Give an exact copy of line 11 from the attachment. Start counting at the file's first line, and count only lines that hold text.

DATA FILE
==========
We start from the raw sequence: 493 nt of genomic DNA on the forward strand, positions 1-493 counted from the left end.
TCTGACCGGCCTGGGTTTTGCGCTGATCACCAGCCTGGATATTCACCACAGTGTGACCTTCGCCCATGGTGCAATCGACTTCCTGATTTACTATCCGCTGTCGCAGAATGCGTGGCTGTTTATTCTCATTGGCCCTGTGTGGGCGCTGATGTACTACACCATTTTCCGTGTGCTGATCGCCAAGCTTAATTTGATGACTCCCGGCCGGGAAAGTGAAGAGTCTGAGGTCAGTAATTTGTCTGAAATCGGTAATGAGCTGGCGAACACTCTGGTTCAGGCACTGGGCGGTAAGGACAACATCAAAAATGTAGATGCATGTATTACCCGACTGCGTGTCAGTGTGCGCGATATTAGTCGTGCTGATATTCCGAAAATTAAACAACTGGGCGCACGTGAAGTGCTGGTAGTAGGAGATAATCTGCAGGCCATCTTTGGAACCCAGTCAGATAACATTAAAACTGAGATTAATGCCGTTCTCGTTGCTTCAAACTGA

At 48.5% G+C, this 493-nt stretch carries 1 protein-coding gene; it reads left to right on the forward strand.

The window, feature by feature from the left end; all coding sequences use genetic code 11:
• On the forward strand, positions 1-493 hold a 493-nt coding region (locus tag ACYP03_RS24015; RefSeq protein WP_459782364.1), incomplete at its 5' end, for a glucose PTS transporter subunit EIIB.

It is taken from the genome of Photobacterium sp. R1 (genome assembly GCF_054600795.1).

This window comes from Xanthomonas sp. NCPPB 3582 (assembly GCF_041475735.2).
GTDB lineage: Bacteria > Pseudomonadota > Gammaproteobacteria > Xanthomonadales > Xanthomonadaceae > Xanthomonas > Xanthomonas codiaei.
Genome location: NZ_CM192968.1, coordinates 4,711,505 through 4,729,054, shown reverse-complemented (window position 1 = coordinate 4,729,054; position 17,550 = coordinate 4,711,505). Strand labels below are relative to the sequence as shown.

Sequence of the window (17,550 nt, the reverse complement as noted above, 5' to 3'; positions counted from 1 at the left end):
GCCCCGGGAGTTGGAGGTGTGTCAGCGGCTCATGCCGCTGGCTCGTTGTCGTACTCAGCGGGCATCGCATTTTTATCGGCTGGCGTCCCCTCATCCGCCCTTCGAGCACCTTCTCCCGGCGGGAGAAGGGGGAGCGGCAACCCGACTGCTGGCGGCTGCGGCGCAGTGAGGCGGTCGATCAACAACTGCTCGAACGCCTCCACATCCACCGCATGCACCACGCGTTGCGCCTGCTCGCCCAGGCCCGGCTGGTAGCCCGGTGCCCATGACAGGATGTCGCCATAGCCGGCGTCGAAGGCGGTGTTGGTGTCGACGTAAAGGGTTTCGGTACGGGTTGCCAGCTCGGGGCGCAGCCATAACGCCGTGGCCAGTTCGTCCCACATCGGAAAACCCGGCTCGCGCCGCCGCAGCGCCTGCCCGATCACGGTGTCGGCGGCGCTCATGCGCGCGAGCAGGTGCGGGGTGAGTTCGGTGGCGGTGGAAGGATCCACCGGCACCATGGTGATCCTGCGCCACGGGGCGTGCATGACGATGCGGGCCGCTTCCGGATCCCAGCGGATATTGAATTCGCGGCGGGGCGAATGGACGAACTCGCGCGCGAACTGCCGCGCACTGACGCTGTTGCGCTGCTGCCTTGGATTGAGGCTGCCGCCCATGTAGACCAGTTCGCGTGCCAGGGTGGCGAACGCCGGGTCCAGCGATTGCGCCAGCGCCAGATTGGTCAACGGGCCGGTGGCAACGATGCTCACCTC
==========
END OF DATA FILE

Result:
GCCCCGGGAGTTGGAGGTGTGTCAGCGGCTCATGCCGCTGGCTCGTTGTCGTACTCAGCGGGCATCGCATTTTTATCGGCTGGCGTCCCCTCATCCGCCCTTCGAGCACCTTCTCCCGGCGGGAGAAGGGGGAGCGGCAACCCGACTGCTGGCGGCTGCGGCGCAGTGAGGCGGTCGATCAACAACTGCTCGAACGCCTCCACATCCACCGCATGCACCACGCGTTGCGCCTGCTCGCCCAGGCCCGGCTGGTAGCCCGGTGCCCATGACAGGATGTCGCCATAGCCGGCGTCGAAGGCGGTGTTGGTGTCGACGTAAAGGGTTTCGGTACGGGTTGCCAGCTCGGGGCGCAGCCATAACGCCGTGGCCAGTTCGTCCCACATCGGAAAACCCGGCTCGCGCCGCCGCAGCGCCTGCCCGATCACGGTGTCGGCGGCGCTCATGCGCGCGAGCAGGTGCGGGGTGAGTTCGGTGGCGGTGGAAGGATCCACCGGCACCATGGTGATCCTGCGCCACGGGGCGTGCATGACGATGCGGGCCGCTTCCGGATCCCAGCGGATATTGAATTCGCGGCGGGGCGAATGGACGAACTCGCGCGCGAACTGCCGCGCACTGACGCTGTTGCGCTGCTGCCTTGGATTGAGGCTGCCGCCCATGTAGACCAGTTCGCGTGCCAGGGTGGCGAACGCCGGGTCCAGCGATTGCGCCAGCGCCAGATTGGTCAACGGGCCGGTGGCAACGATGCTCACCTC